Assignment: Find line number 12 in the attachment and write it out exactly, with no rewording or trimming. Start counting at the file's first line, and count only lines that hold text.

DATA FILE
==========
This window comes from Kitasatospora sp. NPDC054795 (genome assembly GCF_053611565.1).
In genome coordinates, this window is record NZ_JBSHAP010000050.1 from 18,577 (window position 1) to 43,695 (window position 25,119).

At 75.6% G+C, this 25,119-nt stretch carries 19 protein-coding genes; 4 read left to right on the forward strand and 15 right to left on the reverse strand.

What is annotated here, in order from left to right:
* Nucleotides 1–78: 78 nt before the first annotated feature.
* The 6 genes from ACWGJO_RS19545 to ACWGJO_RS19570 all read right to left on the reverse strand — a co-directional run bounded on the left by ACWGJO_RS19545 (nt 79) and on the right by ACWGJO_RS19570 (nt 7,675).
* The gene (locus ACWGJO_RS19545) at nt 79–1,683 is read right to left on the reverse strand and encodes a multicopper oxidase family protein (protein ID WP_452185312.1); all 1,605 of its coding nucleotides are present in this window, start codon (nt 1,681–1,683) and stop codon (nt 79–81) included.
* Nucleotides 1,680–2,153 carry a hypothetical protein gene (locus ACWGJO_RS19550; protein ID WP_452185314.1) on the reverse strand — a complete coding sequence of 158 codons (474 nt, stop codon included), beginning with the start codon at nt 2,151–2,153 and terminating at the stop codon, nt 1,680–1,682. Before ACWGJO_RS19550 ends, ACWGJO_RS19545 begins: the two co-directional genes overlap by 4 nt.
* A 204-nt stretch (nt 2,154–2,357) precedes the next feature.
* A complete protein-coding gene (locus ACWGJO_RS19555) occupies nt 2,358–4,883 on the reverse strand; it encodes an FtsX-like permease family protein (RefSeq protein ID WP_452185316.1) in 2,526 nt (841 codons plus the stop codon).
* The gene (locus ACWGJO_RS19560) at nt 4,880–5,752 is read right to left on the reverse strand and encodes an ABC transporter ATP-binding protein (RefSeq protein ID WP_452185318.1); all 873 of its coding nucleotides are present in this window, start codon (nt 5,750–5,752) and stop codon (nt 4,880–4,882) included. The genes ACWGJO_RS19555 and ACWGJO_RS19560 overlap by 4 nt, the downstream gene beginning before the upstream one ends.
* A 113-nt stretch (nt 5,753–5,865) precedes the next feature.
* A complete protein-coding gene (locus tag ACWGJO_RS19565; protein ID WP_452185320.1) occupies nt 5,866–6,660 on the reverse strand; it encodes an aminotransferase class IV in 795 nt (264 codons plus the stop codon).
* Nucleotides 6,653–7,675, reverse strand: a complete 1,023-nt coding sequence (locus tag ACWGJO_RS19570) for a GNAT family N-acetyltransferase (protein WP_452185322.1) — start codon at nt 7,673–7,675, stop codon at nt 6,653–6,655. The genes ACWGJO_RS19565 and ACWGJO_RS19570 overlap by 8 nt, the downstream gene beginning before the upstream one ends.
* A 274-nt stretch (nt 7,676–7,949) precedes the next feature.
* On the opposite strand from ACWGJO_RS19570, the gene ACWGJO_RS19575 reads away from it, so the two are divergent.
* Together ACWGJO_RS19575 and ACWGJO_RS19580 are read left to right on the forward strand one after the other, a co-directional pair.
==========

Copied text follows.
* A 113-nt stretch (nt 5,753–5,865) precedes the next feature.